Opinionista Wayne Duvenage 26 June 2018

Banks ‘owe’ assistance to SoEs

The multibillion-rand projects linked to trains, power plants, roads and others, along with supplier contracts of coal, systems, security, computers etc. were there for the looting and continued unabated for a number of years. So why and how are the banks and lending houses implicated?

The recent appeal by Minister Pravin Gordhan for the banks and lending houses to come to the party and assist with finance solutions for our State-owned Entities (SoEs) is not without merit and, in fact, it could be said the banks and lending houses were part of the problem and why the SoEs are in the current mess they are in.

Before you shoot me down, let’s be under no illusion that the captured leadership within many of the major SoEs are to blame for the dire situation these entities are in today. In just a short space of time from around 2009, shortly after Jacob Zuma ascended to the Presidency, most of these government businesses were in relatively good health. What followed was the modus operandi of State Capture and the exploitation of massive capital expenditure projects within SoEs that became the playing fields for the Guptas and others, who raked in billions from corrupt transactions.

All it required was people on the inside to manipulate the procurement processes and steer big projects and business opportunities to the connected cronies on the outside.

The multibillion-rand projects linked to trains, power plants, roads and others, along with supplier contracts of coal, systems, security, computers etc. were there for the looting and continued unabated for a number of years.

So why and how are the banks and lending houses implicated? The answer to this question becomes clearer when taking a look at the balance sheets of these major SoEs over the past decade wherein around 2009 to 2012, most of the major SoEs began to apply the practice of substantive asset revaluation ahead of sizeable borrowings and infrastructure spend. The revaluation of their assets (roads, power plants, rail infrastructure, port cranes etc) had the impact of “improving” the balance sheets of these SoEs, making the Steinhoff saga look like a familiar play.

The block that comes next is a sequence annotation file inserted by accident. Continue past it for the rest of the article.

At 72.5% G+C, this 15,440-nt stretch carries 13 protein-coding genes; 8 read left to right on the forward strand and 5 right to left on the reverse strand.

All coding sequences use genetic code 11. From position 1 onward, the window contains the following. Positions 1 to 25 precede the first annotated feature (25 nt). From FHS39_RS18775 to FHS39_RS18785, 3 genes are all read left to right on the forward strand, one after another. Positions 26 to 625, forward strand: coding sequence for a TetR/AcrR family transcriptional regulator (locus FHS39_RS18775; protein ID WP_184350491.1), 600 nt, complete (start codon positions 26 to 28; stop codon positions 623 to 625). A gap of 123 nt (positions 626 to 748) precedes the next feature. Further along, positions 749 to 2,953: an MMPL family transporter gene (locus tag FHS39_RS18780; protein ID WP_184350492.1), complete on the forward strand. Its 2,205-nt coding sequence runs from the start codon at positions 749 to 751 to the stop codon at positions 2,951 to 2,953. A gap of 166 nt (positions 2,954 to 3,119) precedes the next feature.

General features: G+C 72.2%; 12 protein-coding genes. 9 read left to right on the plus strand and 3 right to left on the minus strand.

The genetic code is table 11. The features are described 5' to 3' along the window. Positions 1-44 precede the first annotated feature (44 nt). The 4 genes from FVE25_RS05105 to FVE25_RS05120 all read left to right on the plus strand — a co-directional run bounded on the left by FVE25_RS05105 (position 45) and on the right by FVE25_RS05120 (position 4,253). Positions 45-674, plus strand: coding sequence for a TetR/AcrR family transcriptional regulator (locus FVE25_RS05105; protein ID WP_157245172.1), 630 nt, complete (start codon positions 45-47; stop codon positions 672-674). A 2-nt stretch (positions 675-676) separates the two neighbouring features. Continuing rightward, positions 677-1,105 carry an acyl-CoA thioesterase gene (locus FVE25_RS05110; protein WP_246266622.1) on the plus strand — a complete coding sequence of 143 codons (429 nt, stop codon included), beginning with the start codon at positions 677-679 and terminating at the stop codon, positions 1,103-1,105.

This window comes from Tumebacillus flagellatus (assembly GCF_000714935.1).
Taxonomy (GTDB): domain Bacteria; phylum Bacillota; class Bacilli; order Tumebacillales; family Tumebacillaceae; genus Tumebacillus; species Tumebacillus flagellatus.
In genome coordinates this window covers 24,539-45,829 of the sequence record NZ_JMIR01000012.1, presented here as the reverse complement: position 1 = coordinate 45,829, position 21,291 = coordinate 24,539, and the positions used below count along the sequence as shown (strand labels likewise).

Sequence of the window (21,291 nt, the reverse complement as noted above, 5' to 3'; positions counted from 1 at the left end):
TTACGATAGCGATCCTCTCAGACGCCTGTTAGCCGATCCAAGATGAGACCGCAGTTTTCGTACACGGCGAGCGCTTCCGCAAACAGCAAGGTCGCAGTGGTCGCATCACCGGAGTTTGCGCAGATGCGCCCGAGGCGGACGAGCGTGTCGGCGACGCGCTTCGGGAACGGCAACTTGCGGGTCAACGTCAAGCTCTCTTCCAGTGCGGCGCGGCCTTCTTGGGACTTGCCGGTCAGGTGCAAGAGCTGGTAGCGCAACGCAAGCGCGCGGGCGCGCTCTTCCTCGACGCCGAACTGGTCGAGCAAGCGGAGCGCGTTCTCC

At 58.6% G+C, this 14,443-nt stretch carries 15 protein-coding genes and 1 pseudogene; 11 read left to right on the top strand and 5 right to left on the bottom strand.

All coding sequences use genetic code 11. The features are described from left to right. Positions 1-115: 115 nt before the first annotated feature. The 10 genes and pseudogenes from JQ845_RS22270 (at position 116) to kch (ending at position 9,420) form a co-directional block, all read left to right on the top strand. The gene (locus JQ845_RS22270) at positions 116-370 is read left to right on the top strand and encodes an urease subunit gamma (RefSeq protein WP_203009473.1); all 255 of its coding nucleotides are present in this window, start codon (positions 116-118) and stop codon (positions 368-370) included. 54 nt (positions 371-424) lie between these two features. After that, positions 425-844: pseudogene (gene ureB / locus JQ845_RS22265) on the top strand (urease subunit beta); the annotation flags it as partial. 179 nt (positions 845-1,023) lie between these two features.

Strictly speaking, the international accounting standards (IAS) and international financial reporting standards (IFRS) allow for organisations to revalue their assets according to market value or depreciated replacement values; however, the questions required answering in the case of our SoEs:

  1. How independent were these asset revaluations done at Eskom, Sanral, Transnet, Denel and others;
  2. Are these realistic and a reasonably accurate portrayal of their asset values and;
  3. On what basis were these assets being treated as tradable by the lenders to these SOEs. After all, who’s buying our power plants, roads, trains etc. These are assets that belong to the public.

When taking a closer look at the performance of these SoEs and the mounting interest-bearing debt, most lending houses would probably not have extended the loans for as long as they did, if indeed these were stand-alone companies listed on the JSE. But the weren’t. The bonds on offer were backed by the government, meaning that there was virtually no risk for the banks, and what made matters even sweeter, they often came with higher than normal interest rates attached.

There is an ethical issue at play here.

Legal it certainly was, but ethical… highly doubtful.

In essence, if it could be said that not enough questioning of the SoEs’ flat or declining performances was undertaken by the banks. Combine the poor performance with questions about the SoEs’ abilities to service the mounting debt, combined with a dubious revaluation of their assets, and you have sufficient information that should have sounded warning bells to the banks.

This essentially makes the lending houses part of the problem and why they should now be compelled to participate in the recovery of the mess they help create.

Of course, we know they eventually did stop attending the SoE bond auctions by late 2016, but by then it was too late and the damage had already been done. Their absence from the bond auctions should have taken place a few years earlier, when the warning signs were already clear.

Where were the tougher questions before then? Why were they so lenient in their lending habits and flocking to SoE bond auctions? Clearly the comfort of the government-backed guarantees was all too alluring. Add to this backdrop the country’s biggest lender in the form of the PIC with billions incestuously invested in government companies, and a false assurance was given to the banks to keep the loans flowing.

Minister Gordhan has every right not only to urge, but to compel the banks to assist him, Treasury and ultimately the nation in finding solutions to undo the SoEs’ State Capture mess. After all, one could argue that by looking away the lending houses became complicit in the near demise of our SoEs. DM


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No, not really. But now that we have your attention, we wanted to tell you a little bit about what happened at SARS.

Tom Moyane and his cronies bequeathed South Africa with a R48-billion tax shortfall, as of February 2018. It's the only thing that grew under Moyane's tenure... the year before, the hole had been R30.7-billion. And to fund those shortfalls, you know who has to cough up? You - the South African taxpayer.

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